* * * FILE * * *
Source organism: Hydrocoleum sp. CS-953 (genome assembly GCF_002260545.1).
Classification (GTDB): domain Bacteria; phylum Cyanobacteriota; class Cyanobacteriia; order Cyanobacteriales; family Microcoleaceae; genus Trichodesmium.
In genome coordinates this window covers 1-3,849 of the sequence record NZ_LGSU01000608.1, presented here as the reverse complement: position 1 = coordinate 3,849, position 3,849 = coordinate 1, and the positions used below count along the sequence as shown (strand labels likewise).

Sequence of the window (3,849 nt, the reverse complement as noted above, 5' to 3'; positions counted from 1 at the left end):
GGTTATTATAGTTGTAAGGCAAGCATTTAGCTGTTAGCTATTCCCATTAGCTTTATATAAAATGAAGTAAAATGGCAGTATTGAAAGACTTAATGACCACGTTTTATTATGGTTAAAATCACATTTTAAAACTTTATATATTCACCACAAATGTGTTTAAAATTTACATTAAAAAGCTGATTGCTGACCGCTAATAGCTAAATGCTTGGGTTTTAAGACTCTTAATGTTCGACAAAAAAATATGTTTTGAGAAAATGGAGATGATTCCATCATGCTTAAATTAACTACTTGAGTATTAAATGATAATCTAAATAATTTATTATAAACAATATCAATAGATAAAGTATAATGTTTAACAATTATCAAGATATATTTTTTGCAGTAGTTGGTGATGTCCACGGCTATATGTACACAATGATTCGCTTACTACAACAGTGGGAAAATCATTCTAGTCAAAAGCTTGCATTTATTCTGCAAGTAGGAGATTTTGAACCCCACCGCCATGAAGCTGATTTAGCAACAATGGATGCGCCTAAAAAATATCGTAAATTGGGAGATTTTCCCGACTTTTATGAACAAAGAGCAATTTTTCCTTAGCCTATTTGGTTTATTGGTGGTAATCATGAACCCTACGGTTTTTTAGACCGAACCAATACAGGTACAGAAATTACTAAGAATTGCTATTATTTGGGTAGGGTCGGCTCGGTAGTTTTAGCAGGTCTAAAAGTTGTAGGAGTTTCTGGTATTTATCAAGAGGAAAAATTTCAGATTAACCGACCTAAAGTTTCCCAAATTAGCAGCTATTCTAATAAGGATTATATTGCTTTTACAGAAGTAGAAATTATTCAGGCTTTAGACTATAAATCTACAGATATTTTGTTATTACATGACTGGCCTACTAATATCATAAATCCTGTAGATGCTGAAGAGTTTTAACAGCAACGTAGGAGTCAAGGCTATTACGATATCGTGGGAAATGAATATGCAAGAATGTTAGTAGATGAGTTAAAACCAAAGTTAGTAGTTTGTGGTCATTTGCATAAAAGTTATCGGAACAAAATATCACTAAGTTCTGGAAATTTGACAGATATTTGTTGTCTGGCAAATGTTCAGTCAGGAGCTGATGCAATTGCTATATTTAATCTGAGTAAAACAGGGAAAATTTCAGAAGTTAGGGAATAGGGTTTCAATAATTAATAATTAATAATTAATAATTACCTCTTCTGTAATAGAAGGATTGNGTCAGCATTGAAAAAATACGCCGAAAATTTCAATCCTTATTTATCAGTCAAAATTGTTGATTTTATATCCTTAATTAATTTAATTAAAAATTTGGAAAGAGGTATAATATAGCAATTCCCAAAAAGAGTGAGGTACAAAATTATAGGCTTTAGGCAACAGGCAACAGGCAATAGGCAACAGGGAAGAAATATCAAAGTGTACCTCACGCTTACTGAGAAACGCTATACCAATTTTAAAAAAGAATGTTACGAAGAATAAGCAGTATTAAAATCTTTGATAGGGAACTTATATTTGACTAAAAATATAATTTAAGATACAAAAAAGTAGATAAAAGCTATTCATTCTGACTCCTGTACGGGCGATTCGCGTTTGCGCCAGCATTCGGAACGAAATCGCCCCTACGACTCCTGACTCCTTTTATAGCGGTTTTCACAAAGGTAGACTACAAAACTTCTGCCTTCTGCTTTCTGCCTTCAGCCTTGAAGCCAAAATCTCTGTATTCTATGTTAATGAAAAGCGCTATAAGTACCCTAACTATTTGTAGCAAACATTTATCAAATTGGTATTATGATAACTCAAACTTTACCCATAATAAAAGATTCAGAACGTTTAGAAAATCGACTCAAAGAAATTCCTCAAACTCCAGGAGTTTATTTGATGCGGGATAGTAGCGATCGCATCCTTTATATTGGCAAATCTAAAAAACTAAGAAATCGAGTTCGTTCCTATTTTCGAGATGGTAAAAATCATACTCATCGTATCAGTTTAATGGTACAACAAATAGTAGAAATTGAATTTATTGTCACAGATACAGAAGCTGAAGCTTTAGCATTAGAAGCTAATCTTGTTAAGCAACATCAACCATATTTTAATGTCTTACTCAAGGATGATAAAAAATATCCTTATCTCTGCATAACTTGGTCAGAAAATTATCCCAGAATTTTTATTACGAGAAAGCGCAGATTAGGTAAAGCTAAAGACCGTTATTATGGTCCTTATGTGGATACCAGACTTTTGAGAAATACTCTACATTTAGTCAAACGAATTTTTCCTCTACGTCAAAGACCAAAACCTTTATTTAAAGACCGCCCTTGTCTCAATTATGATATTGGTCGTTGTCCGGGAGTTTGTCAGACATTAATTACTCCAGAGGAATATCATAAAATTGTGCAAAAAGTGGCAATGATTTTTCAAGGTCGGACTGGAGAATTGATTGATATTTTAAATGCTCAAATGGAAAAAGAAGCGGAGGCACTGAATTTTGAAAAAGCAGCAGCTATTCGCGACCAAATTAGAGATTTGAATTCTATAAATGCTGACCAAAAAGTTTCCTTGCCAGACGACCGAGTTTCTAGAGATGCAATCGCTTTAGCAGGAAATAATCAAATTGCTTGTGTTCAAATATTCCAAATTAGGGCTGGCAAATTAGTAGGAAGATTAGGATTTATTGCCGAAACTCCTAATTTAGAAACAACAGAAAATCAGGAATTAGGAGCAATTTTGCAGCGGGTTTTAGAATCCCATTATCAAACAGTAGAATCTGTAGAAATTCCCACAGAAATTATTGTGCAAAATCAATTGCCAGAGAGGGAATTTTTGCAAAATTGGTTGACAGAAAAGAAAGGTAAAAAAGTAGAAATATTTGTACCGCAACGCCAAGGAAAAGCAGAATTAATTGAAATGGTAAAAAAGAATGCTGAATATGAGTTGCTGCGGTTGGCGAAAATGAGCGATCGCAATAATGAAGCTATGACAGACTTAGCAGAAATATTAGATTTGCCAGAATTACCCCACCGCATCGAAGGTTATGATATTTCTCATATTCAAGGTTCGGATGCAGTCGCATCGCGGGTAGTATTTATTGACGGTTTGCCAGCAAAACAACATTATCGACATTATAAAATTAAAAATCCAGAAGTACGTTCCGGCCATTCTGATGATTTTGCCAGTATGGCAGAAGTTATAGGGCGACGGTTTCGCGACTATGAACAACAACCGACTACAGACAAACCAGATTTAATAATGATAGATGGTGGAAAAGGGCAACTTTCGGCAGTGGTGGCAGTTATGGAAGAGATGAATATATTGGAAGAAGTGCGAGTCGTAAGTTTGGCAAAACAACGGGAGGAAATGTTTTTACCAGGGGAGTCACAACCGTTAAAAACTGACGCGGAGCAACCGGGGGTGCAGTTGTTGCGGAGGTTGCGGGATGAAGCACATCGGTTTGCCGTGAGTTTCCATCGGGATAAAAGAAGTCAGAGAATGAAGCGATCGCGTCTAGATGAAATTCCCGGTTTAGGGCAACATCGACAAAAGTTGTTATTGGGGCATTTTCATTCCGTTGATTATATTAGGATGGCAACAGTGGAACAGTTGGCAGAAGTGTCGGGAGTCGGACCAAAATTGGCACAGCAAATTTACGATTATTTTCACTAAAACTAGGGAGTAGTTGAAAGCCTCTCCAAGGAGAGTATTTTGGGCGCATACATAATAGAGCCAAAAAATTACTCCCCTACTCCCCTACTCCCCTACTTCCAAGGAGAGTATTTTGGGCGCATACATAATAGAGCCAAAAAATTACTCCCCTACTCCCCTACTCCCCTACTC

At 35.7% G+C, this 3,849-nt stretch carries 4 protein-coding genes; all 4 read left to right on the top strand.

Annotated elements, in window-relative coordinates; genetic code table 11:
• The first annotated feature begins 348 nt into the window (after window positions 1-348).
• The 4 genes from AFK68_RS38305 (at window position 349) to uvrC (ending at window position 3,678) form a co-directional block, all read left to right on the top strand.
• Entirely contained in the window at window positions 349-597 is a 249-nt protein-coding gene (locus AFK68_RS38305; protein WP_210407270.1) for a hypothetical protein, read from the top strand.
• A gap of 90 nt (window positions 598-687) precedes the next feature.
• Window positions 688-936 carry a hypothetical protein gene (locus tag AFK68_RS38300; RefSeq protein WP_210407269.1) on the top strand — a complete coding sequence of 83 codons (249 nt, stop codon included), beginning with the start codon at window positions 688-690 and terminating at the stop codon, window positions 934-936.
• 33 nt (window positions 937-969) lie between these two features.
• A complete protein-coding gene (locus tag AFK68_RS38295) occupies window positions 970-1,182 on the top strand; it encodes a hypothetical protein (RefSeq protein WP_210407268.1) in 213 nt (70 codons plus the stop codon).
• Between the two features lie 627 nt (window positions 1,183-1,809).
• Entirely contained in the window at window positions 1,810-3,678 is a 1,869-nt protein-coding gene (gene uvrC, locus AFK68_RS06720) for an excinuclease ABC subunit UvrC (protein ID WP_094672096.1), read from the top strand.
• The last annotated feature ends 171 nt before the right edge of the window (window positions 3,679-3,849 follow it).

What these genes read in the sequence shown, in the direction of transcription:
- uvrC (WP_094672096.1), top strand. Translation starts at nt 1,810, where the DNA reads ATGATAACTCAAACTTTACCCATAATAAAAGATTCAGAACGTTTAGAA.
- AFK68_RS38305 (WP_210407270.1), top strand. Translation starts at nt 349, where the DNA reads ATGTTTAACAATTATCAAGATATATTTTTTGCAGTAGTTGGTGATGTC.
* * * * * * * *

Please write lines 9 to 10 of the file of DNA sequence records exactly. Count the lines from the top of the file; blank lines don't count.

• The 4 genes from AFK68_RS38305 (at window position 349) to uvrC (ending at window position 3,678) form a co-directional block, all read left to right on the top strand.
• Entirely contained in the window at window positions 349-597 is a 249-nt protein-coding gene (locus AFK68_RS38305; protein WP_210407270.1) for a hypothetical protein, read from the top strand.